POS System FAQ
What Is a POS System?
A Point of Sale (POS) system is an integrated software and hardware solution for retailers to manage sales. POS systems take the place of conventional cash registers by handling transactions, plus POS systems can: • Process all types of payments • Track inventory • Manage your accounting needs • Calculate sales tax • Track employee work hours, vacation time, and absences • Handle payroll • Manage loyalty programs • Track sales history • Calculate pricing and discounts
How Does a POS System Work?
A POS system is made up of 2 main parts – the hardware, such as a printer, cash drawer, and a POS terminal, and the software, which is the computer program that operates the whole system. A POS system works by connecting your credit card processing apps, accounting apps, inventory apps, and other point of sale-related business apps into a single unit.
Getting the Right POS Hardware
POS hardware is the indispensable other half of your POS system. You’ll need to get the right hardware to match the actions and transactions you want to carry out using your POS system. A basic set of POS hardware consists of: • Printer to offer hard copies of receipts (retail stores, restaurants, and other brick and mortar businesses are likely to need this) • A POS terminal, or iPad or Android tablet to run your POS software • Credit card reader • A cash drawer to keep cash transactions secure and logged into your system Depending on your business, you might also need: • Extra tablets so wait staff can process orders at the table in restaurants • A router to strengthen your internet for cloud-based POS systems • A local server to host your on-premise POS software • Weight scales for food retailers • Barcode scanners • Networking cables to connect all of your hardware • An extra kitchen printer • Self-serve checkout kiosks
The Benefits of a POS System For Your Business
With a POS system, your business can retain more customers through a better, targeted loyalty program and you can also track inventory so that you never run out of stock unexpectedly. A POS system can help you run complex discount offers when appropriate. With the right POS system, you can also analyze sales history to discover seasonal buying trends and correlations, which can come in useful when you want to increase sales. You can also remove manual error by using barcode scanners and automatic synchronization, as well as combat absenteeism with a more reliable employee tracking system. Other major benefits include improving payment security as well as the ability to make more sales thanks to your ability to accept more types of payment.
Cloud-Based vs. On-Premise POS Systems
A cloud-based POS system stores data on remote servers and can be accessed online, whereas a traditional or on-premise POS system stores data on a local server and can be accessed through an internal network. Here’s a breakdown of the main differences between a cloud-based POS and an on-premise POS: Cloud-Based POS Systems On-Premise POS Systems Relatively low-cost to buy and setup, but have higher ongoing costs Expensive to setup and install, but carries very low ongoing costs Always accessible from wherever you are, even if you’re out of the country Comprehensive and extensive. On-premise POS systems can be used for very large and complex retail situations Highly scalable Not easily flexible or scalable Easy to carry around, making them ideal for mobile businesses Not easily portable, making it a poor choice for mobile businesses Dependant on a good internet connection Not reliant on the internet, so your POS system is always up and running even if the internet is down Able to keep your data backed up on the cloud so that you won’t lose anything if the system crashes At risk of losing all of your data if the server crashes Easy to integrate with other business apps Operated on a local server with all of your data and apps in your own network If you have long-term business plans and if your requirements are likely to continue to evolve as your business grows, then a cloud-based POS system is probably the best choice for you. On the other hand, if you have fixed needs or a small budget, you might be best served by choosing a traditional POS system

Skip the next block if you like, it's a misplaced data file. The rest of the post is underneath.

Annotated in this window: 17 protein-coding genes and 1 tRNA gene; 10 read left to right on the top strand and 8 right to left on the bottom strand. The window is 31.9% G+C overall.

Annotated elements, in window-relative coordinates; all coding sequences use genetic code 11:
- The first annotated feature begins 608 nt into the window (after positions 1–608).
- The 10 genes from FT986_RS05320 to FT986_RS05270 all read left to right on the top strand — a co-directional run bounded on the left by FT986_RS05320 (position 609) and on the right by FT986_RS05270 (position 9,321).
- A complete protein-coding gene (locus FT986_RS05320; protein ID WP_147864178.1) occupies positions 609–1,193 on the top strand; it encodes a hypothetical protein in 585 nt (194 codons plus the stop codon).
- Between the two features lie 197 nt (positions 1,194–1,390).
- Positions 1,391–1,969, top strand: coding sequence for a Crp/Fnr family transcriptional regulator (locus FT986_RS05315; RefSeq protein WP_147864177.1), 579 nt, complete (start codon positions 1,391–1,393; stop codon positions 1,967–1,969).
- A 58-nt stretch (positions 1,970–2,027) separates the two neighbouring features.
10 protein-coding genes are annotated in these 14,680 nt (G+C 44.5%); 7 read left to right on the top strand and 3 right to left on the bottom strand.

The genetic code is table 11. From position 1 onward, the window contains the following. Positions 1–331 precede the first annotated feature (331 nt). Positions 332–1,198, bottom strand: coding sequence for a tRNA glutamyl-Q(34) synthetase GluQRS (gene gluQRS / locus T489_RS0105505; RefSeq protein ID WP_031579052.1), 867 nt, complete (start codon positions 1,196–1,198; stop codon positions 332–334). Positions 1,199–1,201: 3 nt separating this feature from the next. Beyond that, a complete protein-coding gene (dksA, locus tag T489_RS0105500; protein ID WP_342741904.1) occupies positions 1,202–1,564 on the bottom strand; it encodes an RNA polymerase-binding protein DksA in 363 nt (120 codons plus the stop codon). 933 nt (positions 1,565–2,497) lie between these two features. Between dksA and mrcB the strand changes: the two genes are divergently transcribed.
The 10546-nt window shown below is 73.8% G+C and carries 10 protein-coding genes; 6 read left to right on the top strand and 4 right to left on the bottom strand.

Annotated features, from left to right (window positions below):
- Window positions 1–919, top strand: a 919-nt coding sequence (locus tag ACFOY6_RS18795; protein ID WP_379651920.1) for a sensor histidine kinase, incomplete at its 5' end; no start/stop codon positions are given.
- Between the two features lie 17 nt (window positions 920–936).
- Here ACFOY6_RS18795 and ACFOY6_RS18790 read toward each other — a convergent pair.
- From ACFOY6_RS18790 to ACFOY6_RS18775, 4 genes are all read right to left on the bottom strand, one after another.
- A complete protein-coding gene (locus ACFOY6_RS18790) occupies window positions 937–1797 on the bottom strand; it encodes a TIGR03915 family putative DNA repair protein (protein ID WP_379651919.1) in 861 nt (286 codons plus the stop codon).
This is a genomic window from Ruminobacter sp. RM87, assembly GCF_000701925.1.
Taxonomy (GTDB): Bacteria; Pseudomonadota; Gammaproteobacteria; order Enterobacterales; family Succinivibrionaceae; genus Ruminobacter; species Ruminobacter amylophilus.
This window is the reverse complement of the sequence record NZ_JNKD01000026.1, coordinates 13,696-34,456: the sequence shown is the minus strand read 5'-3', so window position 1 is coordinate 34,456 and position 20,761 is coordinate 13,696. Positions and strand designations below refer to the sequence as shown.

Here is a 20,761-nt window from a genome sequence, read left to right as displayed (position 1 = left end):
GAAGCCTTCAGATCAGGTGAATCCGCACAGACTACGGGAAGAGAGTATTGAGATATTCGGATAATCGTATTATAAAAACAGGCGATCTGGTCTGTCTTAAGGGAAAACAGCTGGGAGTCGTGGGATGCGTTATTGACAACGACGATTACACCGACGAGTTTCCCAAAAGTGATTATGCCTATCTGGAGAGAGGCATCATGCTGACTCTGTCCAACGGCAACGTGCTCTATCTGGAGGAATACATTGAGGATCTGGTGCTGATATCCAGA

How to Choose a POS System Provider
Asking yourself these questions will help you choose the right POS system provider: • What features do I need? • Do I want to save money upfront or keep my monthly costs down? • What hardware do I need? If you need a lot of items, a provider that bundles hardware together with the software is a better bet, but if you're going to be using your existing iPad, you’ll need something different. • Does it integrate well with my existing business apps? • Is the pricing transparent? • Is it easy to set up and use? If it’s more complex, does it offer training? • What analytics does it offer and what metrics can it check? Make sure that the ones that are most important to you are included in the package. • How good is the customer service? • Is it simple to scale up as your business grows